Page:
2023: An Economic Transition or “Passage” Year
“The journey in between what you once were and who you are now becoming is where the dance of life takes place.” — Barbara De Angelis
All our life journeys are spent in different “rooms.” Early in life, we all spend time in the “childhood” room. Later, we spend time in the “student” room. Eventually, most of us spend time in the “parent” room. Most also spend time in the “working” room. As we move from one of life’s rooms to another, we go through a “passage” between rooms. The quote noted above from Barbara De Angelis reminds me of this time in life.
These passages tend to be exciting but unsettling at the same time. During the passage, we notice our environment changing—be it good or disturbing. We eventually find our new room and make peace with our new surroundings.
From a longer-term macro standpoint, I suggest the world’s economy is now going through a passage. Like life’s passages, the environment is different. We need to let go of the old room and embrace the new one. Such is the nature of life and economic passages.
What are the differences we will see between our old and new economic rooms? That, of course, is the question that we are all asking and will be discovering. I suggest the differences between the new and old rooms are many but may include:
- Our old economic room included very low inflation pressure. Some worried about deflation, which is a period of negative pricing power, and all the problems that brings. I suggest the days of deflationary pressure may be ending.
- Our old room included increased economic globalization. This trend lifted the lives of literally billions of people, with “deep poverty” as defined by the World Bank declining at a rapid clip. The winners in this trend were many. Then again, there were economic losers as well.
- In our old room, the world’s central bankers were viewed as dependable “saviors” by capital markets. Toward the end of our stay in the old room, central bankers toyed with new economic concepts, including Modern Monetary Theory, which in the end was nothing but wishful thinking.
I have dubbed late 2022 & 2023 economic passage years, years when I expect the world’s economy to travel from one main theme, or environment, to another. This passageway has included higher inflation and lower GDP growth—the threat of old-fashioned stagflation. I suspect we will see the days of stagflation erode to eventually give way to a more sustainable and reasonable growth and inflation outcome.
But getting from one economic environment to another, for the economy to move along the passageway to a new room may take some time as the economy experiences adjustment pains. We are going through a period of heightened uncertainty, where economic drivers are changing. During periods of rising uncertainty, people tend to retreat. I continue to believe a quick, light recession may be in the cards for 2023.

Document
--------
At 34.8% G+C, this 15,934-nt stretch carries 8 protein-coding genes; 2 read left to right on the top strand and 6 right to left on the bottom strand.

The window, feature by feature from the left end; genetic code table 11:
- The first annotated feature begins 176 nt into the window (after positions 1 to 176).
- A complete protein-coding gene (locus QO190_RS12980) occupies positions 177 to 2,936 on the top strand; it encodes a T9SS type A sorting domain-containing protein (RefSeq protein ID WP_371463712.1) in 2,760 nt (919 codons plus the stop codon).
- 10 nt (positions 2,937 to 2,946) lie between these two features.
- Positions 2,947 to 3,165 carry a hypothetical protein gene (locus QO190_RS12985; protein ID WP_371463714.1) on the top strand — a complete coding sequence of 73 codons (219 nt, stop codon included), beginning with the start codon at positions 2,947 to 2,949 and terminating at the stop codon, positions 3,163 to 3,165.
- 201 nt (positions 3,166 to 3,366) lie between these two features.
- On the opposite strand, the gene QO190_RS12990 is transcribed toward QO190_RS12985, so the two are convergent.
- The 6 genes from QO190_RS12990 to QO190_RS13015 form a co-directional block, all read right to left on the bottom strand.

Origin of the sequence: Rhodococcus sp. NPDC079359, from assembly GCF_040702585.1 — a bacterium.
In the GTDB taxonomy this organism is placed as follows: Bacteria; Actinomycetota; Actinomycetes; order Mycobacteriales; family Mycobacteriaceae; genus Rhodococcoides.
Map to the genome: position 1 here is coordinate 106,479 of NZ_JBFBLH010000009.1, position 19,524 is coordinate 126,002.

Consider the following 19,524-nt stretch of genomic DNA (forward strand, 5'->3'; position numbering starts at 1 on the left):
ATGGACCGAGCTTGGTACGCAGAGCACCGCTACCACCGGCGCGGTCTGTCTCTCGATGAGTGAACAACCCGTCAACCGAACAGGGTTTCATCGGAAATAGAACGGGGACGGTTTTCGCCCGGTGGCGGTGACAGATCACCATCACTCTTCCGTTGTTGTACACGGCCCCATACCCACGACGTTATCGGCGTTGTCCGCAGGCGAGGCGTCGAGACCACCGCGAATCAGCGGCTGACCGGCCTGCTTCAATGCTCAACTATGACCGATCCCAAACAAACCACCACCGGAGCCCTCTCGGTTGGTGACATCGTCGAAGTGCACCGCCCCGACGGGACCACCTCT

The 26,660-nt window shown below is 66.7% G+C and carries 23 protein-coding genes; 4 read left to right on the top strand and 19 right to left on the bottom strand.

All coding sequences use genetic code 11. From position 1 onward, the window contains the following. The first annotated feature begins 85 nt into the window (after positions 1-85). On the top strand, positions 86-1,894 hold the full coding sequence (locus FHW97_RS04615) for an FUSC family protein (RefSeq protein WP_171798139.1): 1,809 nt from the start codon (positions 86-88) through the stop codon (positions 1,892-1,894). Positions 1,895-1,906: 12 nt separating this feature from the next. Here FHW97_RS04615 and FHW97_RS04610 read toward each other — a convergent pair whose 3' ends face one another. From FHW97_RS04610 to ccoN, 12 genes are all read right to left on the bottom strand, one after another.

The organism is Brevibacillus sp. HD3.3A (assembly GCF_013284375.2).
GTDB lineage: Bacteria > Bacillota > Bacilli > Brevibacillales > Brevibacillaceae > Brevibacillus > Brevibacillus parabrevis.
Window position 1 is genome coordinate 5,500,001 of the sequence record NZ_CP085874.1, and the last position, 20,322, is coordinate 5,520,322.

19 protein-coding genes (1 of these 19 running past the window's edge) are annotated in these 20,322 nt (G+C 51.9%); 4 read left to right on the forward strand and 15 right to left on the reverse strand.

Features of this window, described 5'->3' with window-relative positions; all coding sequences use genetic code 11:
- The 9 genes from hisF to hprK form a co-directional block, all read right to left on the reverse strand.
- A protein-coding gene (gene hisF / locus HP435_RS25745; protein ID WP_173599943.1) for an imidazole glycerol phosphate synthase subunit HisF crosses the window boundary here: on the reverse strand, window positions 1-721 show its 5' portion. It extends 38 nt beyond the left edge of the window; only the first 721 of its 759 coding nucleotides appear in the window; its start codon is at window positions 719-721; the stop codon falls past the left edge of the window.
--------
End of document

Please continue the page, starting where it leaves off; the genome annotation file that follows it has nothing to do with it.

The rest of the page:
Good and Bad News – All Changes
But all is not bad. At the end of this year, I expect to see inflation (core) to have fallen to an annualized 3% to 4% range from the 2022 level of 5.7%.1 This level of inflation is in line with the long-term historical Consumer Price Index (CPI) rate of change.2
I also expect to see growth (GDP growth for the year) to be in the 1% to 2% range. If we experience a short, shallow recession, as I forecast, the passage we are now in will help cleanse the economy of high inflation pressures. While job losses may occur this year, my target for the unemployment rate is 5%, up from the current 3.7% level. This is not a disastrous jobs market outcome.
As stated in last month’s commentary, on balance, over the longer-term, I expect our new economic room will provide higher economic growth and inflation than the room that we left behind. That said, let’s take a look at the inflation passage of late.
Inflation Update – Pressure Receding, as Expected
Lower inflation pressure and leaving behind the stagflation pressures we saw during 2021 to 2022 has already begun. Irrespective of how this is measured, inflation is becoming less of an economic headache.
|12/31/22||CPI||Core CPI||11/30/22||PCE||Core PCE|
|Year Over Year||6.40%||5.70%||Year Over Year||5.50%||4.70%|
|High (6/22 & 9/22)||9.00%||6.70%||High||7.00%||5.40%|
|3-Month Annualized||1.80%||3.10%||3-Month Annualized||3.30%||3.60%|
|High (3/22 & 6/22)||10.80%||7.70%||High||7.20%||6.60%|
|Average (57-22)||3.70%||3.70%||Average (59-22)||3.30%||3.20%|
Chart Source Data: St. Louis Federal Reserve
As we look at the data above, by comparing the trailing 12-month inflation rate with the three-month annualized data, we see the close-in inflation trend moving even lower. The three-month annualized core inflation (CPI) is 3.1% compared to the rolling 12-month print of 5.7%, indicating the more recent trend of inflation is declining. The same trend can be seen in the Personal Consumption Expenditure (PCE) data above, which is another measure of inflation—the measure that the Federal Reserve uses for its main gauge of inflation pressure.
Digging into recent inflation data also shows that goods inflation has receded, while services inflation remains higher. Services, such as restaurants and travel, tend to be more labor intensive than goods manufacturing, which tends to be more capital intensive. Due to a sticky labor market, hiring and retention costs for employees are high—more on this later.